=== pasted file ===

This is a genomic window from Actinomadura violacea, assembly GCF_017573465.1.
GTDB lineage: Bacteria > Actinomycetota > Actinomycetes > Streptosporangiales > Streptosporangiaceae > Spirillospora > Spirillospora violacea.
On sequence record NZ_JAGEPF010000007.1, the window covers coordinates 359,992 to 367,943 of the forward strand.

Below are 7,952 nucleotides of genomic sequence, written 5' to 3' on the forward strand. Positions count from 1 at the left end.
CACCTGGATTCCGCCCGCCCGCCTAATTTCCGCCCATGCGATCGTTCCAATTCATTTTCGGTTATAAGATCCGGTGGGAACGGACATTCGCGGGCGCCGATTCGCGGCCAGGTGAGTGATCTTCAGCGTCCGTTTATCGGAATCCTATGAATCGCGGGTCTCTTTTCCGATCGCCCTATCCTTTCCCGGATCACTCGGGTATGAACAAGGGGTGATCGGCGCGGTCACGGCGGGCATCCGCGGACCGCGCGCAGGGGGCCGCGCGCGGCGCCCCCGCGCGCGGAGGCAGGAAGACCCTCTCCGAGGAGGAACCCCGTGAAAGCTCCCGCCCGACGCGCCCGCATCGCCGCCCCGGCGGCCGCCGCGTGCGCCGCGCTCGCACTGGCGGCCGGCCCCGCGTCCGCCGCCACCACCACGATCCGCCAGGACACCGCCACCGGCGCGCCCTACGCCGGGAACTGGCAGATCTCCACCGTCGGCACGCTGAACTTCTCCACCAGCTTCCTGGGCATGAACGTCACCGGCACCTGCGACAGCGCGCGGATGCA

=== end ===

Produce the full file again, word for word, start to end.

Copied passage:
This is a genomic window from Actinomadura violacea, assembly GCF_017573465.1.
GTDB lineage: Bacteria > Actinomycetota > Actinomycetes > Streptosporangiales > Streptosporangiaceae > Spirillospora > Spirillospora violacea.
On sequence record NZ_JAGEPF010000007.1, the window covers coordinates 359,992 to 367,943 of the forward strand.

Below are 7,952 nucleotides of genomic sequence, written 5' to 3' on the forward strand. Positions count from 1 at the left end.
CACCTGGATTCCGCCCGCCCGCCTAATTTCCGCCCATGCGATCGTTCCAATTCATTTTCGGTTATAAGATCCGGTGGGAACGGACATTCGCGGGCGCCGATTCGCGGCCAGGTGAGTGATCTTCAGCGTCCGTTTATCGGAATCCTATGAATCGCGGGTCTCTTTTCCGATCGCCCTATCCTTTCCCGGATCACTCGGGTATGAACAAGGGGTGATCGGCGCGGTCACGGCGGGCATCCGCGGACCGCGCGCAGGGGGCCGCGCGCGGCGCCCCCGCGCGCGGAGGCAGGAAGACCCTCTCCGAGGAGGAACCCCGTGAAAGCTCCCGCCCGACGCGCCCGCATCGCCGCCCCGGCGGCCGCCGCGTGCGCCGCGCTCGCACTGGCGGCCGGCCCCGCGTCCGCCGCCACCACCACGATCCGCCAGGACACCGCCACCGGCGCGCCCTACGCCGGGAACTGGCAGATCTCCACCGTCGGCACGCTGAACTTCTCCACCAGCTTCCTGGGCATGAACGTCACCGGCACCTGCGACAGCGCGCGGATGCA